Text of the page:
Denzel Washington’s Dillard University Declaration vs. Michelle Obama’s Tuskegee Attack.
Addressing graduates at two different universities Denzel Washington and Michelle Obama gave very difference messages. The hugely successful black male celebrity had a word of advice for those who would otherwise be influenced by racially-obsessed firebrands.
According to this particular African-American superstar actor, the key to success isn’t forcing equality, killing cops, being a beneficiary of quotas, or political retribution – it is putting God first. Denzel assumed an attitude of thankfulness and humility by telling graduates that if one “puts God first,” success will follow. Washington didn’t talk about bias, prejudice, racism or color. Instead, Denzel Washington chose to discuss how everything he’s accomplished is due solely to the “grace of God.”
While the first African-American first lady was busy recounting for Tuskegee grads every personal affront, African-American megastar Denzel – after receiving an honorary doctorate of Humane Letters at the ceremony – told the group to “Put God first in everything you do.”
Michelle Obama’s Tuskegee comments exuded an attitude of racial entitlement mixed with tangible resentment. By contrast, Denzel told the following story:
“When I was young and started really making it as an actor, I came and talked to my mother and said, ‘Mom, did you think this was going to happen? I’d be so big and I’ll be able to take care of everybody and I can do this and I can do that.’ “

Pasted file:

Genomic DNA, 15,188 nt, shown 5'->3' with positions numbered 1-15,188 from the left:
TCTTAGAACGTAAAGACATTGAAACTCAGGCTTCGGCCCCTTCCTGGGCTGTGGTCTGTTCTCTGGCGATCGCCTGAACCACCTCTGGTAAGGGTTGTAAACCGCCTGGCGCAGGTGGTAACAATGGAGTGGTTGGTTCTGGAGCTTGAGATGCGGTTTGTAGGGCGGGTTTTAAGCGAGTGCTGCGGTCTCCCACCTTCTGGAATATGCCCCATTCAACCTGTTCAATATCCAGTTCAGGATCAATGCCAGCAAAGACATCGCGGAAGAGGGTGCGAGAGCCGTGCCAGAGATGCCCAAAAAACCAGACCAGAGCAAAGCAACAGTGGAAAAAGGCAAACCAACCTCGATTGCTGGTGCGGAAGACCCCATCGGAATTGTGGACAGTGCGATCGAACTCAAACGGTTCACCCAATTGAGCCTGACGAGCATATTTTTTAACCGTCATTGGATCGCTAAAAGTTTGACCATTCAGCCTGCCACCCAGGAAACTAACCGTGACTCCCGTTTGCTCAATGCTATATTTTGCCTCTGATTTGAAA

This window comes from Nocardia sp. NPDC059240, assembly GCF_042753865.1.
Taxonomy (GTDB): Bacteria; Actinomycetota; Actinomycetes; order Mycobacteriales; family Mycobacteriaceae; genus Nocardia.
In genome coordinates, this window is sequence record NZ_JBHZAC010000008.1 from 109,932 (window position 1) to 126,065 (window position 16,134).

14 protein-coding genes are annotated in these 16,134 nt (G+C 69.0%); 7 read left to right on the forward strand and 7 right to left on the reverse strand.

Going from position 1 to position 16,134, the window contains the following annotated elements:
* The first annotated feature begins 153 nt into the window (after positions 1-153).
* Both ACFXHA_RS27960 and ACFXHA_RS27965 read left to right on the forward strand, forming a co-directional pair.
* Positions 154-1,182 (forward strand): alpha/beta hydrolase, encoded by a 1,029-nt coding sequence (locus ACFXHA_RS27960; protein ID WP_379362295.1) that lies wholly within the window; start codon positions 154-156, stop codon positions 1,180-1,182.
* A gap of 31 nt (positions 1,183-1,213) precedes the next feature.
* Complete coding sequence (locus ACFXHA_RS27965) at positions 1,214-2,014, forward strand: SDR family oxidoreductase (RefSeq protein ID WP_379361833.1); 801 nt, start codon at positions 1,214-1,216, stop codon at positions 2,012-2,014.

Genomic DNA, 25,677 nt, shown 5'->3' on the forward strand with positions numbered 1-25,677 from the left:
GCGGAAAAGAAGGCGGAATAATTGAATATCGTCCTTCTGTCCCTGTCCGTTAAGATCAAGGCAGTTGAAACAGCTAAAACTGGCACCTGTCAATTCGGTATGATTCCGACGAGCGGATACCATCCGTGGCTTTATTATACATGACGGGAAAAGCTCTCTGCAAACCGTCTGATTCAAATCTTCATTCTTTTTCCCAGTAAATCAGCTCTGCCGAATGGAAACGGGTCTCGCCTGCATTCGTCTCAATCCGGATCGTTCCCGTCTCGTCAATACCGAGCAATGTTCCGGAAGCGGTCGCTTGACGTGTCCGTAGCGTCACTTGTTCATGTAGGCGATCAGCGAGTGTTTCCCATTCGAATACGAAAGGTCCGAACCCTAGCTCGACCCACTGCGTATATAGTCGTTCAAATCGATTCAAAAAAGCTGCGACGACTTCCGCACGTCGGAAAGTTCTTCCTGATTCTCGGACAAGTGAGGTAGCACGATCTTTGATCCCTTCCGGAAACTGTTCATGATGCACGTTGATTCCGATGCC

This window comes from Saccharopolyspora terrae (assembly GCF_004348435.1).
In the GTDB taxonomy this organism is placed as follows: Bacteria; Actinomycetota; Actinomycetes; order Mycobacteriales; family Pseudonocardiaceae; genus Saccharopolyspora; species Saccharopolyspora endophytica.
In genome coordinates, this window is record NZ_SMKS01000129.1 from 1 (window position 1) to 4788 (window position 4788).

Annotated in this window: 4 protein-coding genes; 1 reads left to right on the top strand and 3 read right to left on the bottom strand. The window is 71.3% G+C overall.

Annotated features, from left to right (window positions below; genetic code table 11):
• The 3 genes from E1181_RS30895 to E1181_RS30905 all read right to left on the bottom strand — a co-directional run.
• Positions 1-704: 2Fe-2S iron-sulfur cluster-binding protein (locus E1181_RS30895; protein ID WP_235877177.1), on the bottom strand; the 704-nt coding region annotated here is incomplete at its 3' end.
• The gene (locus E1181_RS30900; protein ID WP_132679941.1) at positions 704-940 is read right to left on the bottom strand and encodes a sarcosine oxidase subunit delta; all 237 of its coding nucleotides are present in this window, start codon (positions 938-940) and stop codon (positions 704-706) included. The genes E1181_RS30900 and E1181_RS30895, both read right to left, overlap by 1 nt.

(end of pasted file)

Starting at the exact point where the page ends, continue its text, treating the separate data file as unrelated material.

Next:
Mama Washington reprimanded her son:
“Oh, you did it all by yourself? I’ll tell you what you can do by yourself: Go outside and get a mop and bucket and clean these windows – you can do that by yourself, superstar.
She said, ‘Boy, stop it right there, stop it right there, stop it right there! She said, ‘If you only knew how many people been praying for you.’ How many prayer groups she put together, how many prayer talks she gave, how many times she splashed me with holy water to save my sorry behind.”
Instead of blaming perceived wrongs for what he didn’t have or what wasn’t bestowed on him because of his skin color, Washington acknowledged those in the audience like his mother who sacrificed much so that the graduates could accomplish their academic goals:
“So, I’m saying that because I want to congratulate all the parents and friends and family and aunties and uncles and grandmother and grandfathers, all the people that helped you get to where you are today.”
Unlike Mrs. Obama’s Tuskegee tirade, the Denzel-delivered Dillard commencement speech had none of the bitterness, animosity, or warnings about the impending hardships of being black in America that were so prominent in Michelle Obama’s remarks.
Instead, Denzel Washington told the graduates:
“Everything you think you see in me, everything I’ve accomplished, and everything you think I have – and I have a few things. Everything that I have is by the grace of God. Understand that. It’s a gift.”
And so, if some disgruntled black Americans are looking for an alternative example of how success is attained, maybe instead of firebombing minority-owned businesses, shooting young police officers in the head, or buying into Michelle Obama’s Tuskegee vitriol, how about listening to Denzel’s sound advice and “put God first?”